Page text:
Recent Faculty Publications on Fiscal and Labor Market Consequences of Teacher Pensions

MU Economics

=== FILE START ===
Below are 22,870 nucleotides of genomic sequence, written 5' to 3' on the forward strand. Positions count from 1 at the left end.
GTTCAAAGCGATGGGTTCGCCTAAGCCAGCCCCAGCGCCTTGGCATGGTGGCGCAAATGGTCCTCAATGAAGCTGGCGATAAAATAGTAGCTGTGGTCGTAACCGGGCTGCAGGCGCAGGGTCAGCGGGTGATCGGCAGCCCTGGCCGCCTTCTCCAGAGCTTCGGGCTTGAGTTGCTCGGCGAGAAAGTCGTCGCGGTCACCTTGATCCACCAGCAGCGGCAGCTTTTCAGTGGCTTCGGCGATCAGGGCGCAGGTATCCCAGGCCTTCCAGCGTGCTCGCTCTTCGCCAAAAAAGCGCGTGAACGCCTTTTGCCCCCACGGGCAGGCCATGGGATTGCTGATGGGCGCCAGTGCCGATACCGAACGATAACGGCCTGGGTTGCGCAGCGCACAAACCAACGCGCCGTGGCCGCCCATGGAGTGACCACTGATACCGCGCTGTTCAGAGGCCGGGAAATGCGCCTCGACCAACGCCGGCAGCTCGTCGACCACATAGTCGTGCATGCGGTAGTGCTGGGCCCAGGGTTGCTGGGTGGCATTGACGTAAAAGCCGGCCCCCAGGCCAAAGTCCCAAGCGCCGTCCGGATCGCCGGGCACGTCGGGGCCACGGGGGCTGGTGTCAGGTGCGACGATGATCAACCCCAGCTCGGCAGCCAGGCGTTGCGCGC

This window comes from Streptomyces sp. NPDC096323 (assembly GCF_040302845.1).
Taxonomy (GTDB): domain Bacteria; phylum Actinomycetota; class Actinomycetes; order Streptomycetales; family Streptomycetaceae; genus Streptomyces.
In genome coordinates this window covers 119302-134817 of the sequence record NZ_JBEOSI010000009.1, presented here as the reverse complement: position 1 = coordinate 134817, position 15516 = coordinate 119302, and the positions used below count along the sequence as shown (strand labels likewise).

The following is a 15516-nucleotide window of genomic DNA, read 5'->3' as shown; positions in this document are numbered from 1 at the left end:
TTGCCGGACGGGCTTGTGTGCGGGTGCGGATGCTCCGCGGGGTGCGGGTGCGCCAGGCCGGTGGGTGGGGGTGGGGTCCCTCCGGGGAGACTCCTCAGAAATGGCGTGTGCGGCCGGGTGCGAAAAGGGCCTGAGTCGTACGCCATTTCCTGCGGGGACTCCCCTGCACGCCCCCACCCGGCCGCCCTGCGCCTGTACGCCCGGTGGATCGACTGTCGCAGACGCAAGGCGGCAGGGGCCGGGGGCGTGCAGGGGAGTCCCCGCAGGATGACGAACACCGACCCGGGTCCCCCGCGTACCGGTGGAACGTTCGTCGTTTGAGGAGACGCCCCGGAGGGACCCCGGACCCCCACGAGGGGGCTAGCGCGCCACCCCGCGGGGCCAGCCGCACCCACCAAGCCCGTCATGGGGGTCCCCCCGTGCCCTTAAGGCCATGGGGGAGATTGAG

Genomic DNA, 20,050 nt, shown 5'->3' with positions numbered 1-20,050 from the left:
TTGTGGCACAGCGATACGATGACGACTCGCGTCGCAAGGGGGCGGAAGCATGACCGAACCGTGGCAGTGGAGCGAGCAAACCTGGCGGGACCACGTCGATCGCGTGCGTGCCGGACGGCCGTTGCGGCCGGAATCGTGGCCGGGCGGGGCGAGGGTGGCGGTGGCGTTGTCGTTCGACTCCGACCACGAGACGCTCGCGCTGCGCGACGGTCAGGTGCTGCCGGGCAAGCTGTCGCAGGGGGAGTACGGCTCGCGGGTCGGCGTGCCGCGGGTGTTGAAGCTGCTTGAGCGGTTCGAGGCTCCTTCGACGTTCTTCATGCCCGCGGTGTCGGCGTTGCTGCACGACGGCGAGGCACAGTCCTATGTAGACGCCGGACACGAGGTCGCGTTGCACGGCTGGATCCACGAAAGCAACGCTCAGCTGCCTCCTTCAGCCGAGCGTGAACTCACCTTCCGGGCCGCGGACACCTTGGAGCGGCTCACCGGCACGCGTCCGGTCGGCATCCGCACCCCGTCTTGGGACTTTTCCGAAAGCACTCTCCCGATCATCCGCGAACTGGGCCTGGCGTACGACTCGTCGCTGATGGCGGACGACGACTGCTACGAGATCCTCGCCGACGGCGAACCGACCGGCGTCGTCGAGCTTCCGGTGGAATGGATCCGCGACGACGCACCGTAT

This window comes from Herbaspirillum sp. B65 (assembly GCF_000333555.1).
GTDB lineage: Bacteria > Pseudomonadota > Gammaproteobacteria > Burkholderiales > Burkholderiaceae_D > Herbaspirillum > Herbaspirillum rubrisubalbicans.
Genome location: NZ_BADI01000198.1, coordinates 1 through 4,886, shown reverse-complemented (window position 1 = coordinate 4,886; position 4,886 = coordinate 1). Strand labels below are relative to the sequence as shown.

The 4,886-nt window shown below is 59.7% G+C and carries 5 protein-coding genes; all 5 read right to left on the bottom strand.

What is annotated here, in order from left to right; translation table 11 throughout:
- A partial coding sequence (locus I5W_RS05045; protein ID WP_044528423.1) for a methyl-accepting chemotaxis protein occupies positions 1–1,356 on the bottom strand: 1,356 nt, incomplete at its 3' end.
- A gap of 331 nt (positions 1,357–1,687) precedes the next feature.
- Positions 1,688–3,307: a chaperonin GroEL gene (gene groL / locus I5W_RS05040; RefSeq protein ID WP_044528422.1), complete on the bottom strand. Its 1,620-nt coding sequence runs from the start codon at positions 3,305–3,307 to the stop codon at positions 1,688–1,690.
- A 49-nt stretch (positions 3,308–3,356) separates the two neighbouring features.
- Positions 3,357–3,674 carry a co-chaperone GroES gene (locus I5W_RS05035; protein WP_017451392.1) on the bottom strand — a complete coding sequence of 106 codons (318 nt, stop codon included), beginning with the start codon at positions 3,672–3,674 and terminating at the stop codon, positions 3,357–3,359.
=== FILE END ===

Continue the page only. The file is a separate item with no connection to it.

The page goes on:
“Teacher shortages” in public school classrooms are very much in the news.  In addition, stock market declines have further exacerbated the fiscal problems of public school teacher pension plans. A team of researchers in the Department of Economics at the University of Missouri, including faculty members Cory Koedel, Shawn Ni, and Michael Podgursky, along with several economics PhD students and postdoctoral researchers, have recently published six articles in peer-reviewed academic journals analyzing the labor market effects of teacher pension plans and possible reforms that would put them on a more sustainable path. With PhD student Xiqian Wang, Drs. Ni and Podgursky analyze how enhancements in the Saint Louis public school teacher pension plan during the 1990s shortened the careers of teachers and thus exacerbated teacher shortages (“Teacher Pension Enhancements and Staffing in an Urban School District,” Journal of Pension Economics and Finance, Summer 2021). Another article by the same authorship group analyzes the cost and labor market effects of targeted bonuses designed to retain high quality teachers in the classroom  (“Teacher Pension Plan Incentives, Retirement Decisions, and Workforce Quality,” Journal of Human Resources,  January 2022.)  An article by Drs. Koedel, Ni, and Podgursky, along with MU post-doctoral fellow Dongwoo Kim, and PhD students Wei Kong and Weiwei Wu, provides further analysis of targeted teacher retention bonuses (“Pensions and Late-Career Teacher Retention,” Education Finance and Policy, Winter 2021). An article by Drs. Ni and Podgursky with PhD student Fangda Wang was just published in an American Economic Association flagship journal and reassesses the value active teachers place on retirement benefits (“How Much are Public School Teachers Willing to Pay for Retirement Benefits?  Comment,” American Economic Journal:  Economic Policy, Summer 2022). An article by Dr. Koedel, Dongwoo Kim, and PhD student Brett Xiang examines the extent to which pension costs crowd out teacher salary expenditures (“The Trade-off Between Pension Costs and Salary Expenditures in the Public Sector,” Journal of Pension Economics and Finance, Winter 2021). Finally, Dr. Ni and Wei Kong study the effect of Missouri teacher pension enhancements during the 1990’s and simulate the effect of a voluntary conversion to a DC plan.  This paper is forthcoming in a special issue of Educational Researcher on teacher pensions which is guest-edited by Podgursky and Kata Mihaly (RAND).  Much of this work was supported by a research grant from the Laura and John Arnold Foundation.